An additional objective of the project was to evaluate the performance of the compilers available on the Cray XT for CP2K. At the start of the earlier CP2K dCSE project the Pathscale 3.1 compiler was found to give around 5% greater performance than the PGI (8.0.2) or gfortran (4.3.2) compilers. Around 2 years after these results, new versions of all three compilers are available, as well as the new Cray Compiler Environment (CCE). In addition, the ability of the compilers to handle the mixed-mode OpenMP code was also evaluated.
The H20-64 benchmark, running on 72 cores (6 nodes) of the Cray XT5 `Rosa' was used for this comparised. For this configuration, less than 30% of the runtime is spent in communication, so the performance of the compiled code is strongly dependent on the compiler's ability to generate a well-optimised binary. The results for the MPI-only code are shown in table 4. In contrast to the previous results, the gfortran compiler now produces results that are in fact slightly better than either Pathscale or PGI. Further details of each of the compilers are below:
Although the PGI compiler gives a reasonably well-performing executable, it does suffer from some drawbacks. In particular, it appears to have some difficultly compiling several parts of the code, and in order to achieve correctness for this benchmark 15 seperate source files had to be compiled without optimisation. Even in this case, around 25% of the regression test suite still failed to give correct results. The mixed-mode OpenMP build was also a failure as it generated segfaults at runtime.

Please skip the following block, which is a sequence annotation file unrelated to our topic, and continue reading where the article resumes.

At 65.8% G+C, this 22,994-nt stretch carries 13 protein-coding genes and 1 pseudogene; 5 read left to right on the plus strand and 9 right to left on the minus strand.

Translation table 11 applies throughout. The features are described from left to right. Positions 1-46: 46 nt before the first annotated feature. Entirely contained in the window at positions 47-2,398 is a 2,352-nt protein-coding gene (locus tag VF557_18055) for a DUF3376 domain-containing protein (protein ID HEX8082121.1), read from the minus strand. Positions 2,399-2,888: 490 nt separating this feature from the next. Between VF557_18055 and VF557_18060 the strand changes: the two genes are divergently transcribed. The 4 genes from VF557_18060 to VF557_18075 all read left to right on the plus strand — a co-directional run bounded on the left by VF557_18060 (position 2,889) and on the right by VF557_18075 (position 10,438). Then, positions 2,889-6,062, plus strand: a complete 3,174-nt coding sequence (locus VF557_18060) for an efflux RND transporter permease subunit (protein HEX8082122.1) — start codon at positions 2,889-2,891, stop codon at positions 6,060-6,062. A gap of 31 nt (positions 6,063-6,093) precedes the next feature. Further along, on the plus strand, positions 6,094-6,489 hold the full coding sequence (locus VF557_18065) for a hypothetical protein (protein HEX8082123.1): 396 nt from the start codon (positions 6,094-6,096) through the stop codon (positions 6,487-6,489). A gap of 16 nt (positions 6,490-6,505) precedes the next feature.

The Pathscale compiler is fairly robust for compiling the MPI-only code, and still gives good performance. However, it was not possible to build a working mixed-mode executable. It is hoped that when the Pathscale 3.3 compiler is released this may resolve some of the OpenMP issues as it contains a new, OpenMP 3.0 compliant, implementation.
Gfortran is now the compiler of choice for CP2K. It is well tested by the developer and user community, and now gives performance on a par with, or exceeding the commercial compilers tested. Furthermore, it was the only compiler capable of producing a working mixed-mode executable. The centrally installed CP2K executables on HECToR are now compiled with gfortran.
The Cray fortran compiler is able to successfully compiler CP2K since version 7.2.4. However, the performance is much poorer ( 35% slower than gfortran), mostly due to poor optimisation of the collocate and integrate kernel routines. At the time of writing, it is not possible to run a mixed-mode code succesfully without disabling some features of DBCSR. However, Cray have been responsive to these issues and it is expected that they will be resolved in a future release of the compiler.